I get so tired of mending fences, I'm terrible at milking, and when we do milk, we tend to give as much of it to the dogs as we actually process because I get too busy. And lately, the goats have been particularly goaty, which makes me sorely tempted to sell them all and live in peace.
But then the next kidding season rolls around, and the babies make everything worth it all over again.
It's been a crazy few days (weeks) at work. When it gets to be too much, I go outside to soak up the sunshine and watch the babies hop around for a few minutes, and the irritation just sort of melts away.
So for now, I'll keep my goats and the headaches they bring, if for no other reason than the sheer joy of having babies around the farm twice a year.
Because baby goats make everything better.
Happy Cover Reveal day to author Angela Whisenhant! The cover is absolutely gorgeous!
By Angela Whisenhant
Release Date: 10.27.15
About the book:
One bad decision can change your life forever. Alyson Carter has always put her family first, so the small town of Sage Grove is shocked to learn she’s abandoned them for a man she met online. Seeking a more exciting life, she moves to his horse ranch in Colorado.
Attempting to adjust to life without her, her husband, Kurt, accepts an opportunity to train with the FBI, reluctantly allowing their daughter, Lacy, to move in with a family friend. When the friend is kidnapped, it’s discovered Lacy was the intended target.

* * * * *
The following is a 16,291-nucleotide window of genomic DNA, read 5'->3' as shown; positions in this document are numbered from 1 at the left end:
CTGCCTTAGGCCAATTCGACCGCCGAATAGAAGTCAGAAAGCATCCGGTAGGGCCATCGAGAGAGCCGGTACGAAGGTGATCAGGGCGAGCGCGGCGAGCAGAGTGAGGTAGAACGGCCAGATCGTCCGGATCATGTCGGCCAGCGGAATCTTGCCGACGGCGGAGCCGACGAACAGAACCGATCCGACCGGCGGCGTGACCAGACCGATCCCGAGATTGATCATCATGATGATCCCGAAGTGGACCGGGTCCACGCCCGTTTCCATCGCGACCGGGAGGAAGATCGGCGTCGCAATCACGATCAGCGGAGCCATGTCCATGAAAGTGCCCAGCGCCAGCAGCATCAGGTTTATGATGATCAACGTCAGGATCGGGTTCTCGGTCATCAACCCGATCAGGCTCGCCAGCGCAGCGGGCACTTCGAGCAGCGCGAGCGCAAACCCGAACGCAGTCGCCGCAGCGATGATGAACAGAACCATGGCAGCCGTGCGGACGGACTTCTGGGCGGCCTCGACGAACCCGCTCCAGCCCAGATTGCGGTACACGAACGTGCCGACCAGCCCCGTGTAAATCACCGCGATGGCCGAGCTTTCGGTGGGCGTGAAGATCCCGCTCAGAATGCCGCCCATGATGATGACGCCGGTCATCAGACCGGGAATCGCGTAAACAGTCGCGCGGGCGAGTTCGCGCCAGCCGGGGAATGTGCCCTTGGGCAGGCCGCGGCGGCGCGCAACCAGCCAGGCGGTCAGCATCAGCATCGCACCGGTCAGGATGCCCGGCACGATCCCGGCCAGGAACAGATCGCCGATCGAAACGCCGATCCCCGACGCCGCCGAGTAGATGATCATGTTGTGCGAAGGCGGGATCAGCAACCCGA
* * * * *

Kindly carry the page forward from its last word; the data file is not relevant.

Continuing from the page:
Pursued by unknown assailants who will stop at nothing to catch her, Lacy finds herself scared and alone. She turns to her mother for protection, unaware that her mother’s secluded mountain sanctuary has become a prison. Alyson discovers she’s merely a pawn in the deadly game of a man she thought she knew. Secrets and lies draw her family onto a collision course with cold-blooded killers.
Her ill-fated decision has placed them all in danger, and she is forced to confront her enemy head-on to protect herself and her daughter. Now she must depend on a God she turned her back on and the husband she left behind to save them both.
Check out the book on Goodreads.
About the author:
Angela has been a passionate reader her whole life and that love of reading developed into a love of writing. She is excitedly awaiting the publication of her first novel, Tangled Web. She wants to tell the stories of real people who make real mistakes and, yet find real redemption. People who are leading normal lives and suddenly find themselves thrust into extraordinary circumstances. Sometimes they make good decisions and sometimes bad decisions. But either way they must live with the consequences.
Much of her inspiration comes from her life in a small town and her love of all things suspense. Her perfect storm is when the two collide. Crime in a small town impacts everyone because of the close ties.
Angela lives in Texas with the three loves of her life; her husband Leslie and sons, Kyle and Chase. Other than writing, she loves coffee, 80’s music, hiking in Colorado and HGTV. She aspires to live a joyful life, always chase her dreams and never settle for mediocrity.
Find her here:
Website | angelawhisenhant.wordpress.com/
Facebook | AngelaWhisenhantAuthor
Twitter | @angela_whiz
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I'm a writer, a mom, a wife and a homesteader. I do what I can to end slavery and fight for justice.